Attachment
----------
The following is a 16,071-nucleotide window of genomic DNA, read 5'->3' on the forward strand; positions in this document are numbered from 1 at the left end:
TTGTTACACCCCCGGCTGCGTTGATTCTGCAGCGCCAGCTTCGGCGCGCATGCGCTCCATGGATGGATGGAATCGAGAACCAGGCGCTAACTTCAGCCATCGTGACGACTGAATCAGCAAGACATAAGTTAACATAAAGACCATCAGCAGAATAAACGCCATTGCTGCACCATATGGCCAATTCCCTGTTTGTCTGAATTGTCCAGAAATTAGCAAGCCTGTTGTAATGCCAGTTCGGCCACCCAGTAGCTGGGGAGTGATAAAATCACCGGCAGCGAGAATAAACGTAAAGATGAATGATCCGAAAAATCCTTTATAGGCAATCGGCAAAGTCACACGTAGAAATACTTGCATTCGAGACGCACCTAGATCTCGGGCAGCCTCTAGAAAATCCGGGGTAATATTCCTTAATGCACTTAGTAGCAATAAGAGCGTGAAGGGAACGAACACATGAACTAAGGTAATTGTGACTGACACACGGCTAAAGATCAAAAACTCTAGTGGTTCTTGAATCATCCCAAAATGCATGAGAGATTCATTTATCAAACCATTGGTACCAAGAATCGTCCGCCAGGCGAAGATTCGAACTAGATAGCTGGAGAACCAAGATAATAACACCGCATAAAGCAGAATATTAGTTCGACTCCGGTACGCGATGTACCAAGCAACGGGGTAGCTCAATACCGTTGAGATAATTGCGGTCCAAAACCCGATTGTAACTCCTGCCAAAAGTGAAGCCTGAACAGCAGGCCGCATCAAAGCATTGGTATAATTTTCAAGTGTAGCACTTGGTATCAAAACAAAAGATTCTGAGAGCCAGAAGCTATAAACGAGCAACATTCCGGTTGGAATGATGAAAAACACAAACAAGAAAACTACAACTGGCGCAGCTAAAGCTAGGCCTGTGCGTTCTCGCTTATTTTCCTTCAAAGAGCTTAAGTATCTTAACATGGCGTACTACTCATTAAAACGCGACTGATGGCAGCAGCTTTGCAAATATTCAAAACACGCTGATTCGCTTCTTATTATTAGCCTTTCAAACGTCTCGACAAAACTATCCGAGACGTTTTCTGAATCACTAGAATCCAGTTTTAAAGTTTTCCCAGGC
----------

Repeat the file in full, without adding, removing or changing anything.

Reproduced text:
The following is a 16,071-nucleotide window of genomic DNA, read 5'->3' on the forward strand; positions in this document are numbered from 1 at the left end:
TTGTTACACCCCCGGCTGCGTTGATTCTGCAGCGCCAGCTTCGGCGCGCATGCGCTCCATGGATGGATGGAATCGAGAACCAGGCGCTAACTTCAGCCATCGTGACGACTGAATCAGCAAGACATAAGTTAACATAAAGACCATCAGCAGAATAAACGCCATTGCTGCACCATATGGCCAATTCCCTGTTTGTCTGAATTGTCCAGAAATTAGCAAGCCTGTTGTAATGCCAGTTCGGCCACCCAGTAGCTGGGGAGTGATAAAATCACCGGCAGCGAGAATAAACGTAAAGATGAATGATCCGAAAAATCCTTTATAGGCAATCGGCAAAGTCACACGTAGAAATACTTGCATTCGAGACGCACCTAGATCTCGGGCAGCCTCTAGAAAATCCGGGGTAATATTCCTTAATGCACTTAGTAGCAATAAGAGCGTGAAGGGAACGAACACATGAACTAAGGTAATTGTGACTGACACACGGCTAAAGATCAAAAACTCTAGTGGTTCTTGAATCATCCCAAAATGCATGAGAGATTCATTTATCAAACCATTGGTACCAAGAATCGTCCGCCAGGCGAAGATTCGAACTAGATAGCTGGAGAACCAAGATAATAACACCGCATAAAGCAGAATATTAGTTCGACTCCGGTACGCGATGTACCAAGCAACGGGGTAGCTCAATACCGTTGAGATAATTGCGGTCCAAAACCCGATTGTAACTCCTGCCAAAAGTGAAGCCTGAACAGCAGGCCGCATCAAAGCATTGGTATAATTTTCAAGTGTAGCACTTGGTATCAAAACAAAAGATTCTGAGAGCCAGAAGCTATAAACGAGCAACATTCCGGTTGGAATGATGAAAAACACAAACAAGAAAACTACAACTGGCGCAGCTAAAGCTAGGCCTGTGCGTTCTCGCTTATTTTCCTTCAAAGAGCTTAAGTATCTTAACATGGCGTACTACTCATTAAAACGCGACTGATGGCAGCAGCTTTGCAAATATTCAAAACACGCTGATTCGCTTCTTATTATTAGCCTTTCAAACGTCTCGACAAAACTATCCGAGACGTTTTCTGAATCACTAGAATCCAGTTTTAAAGTTTTCCCAGGC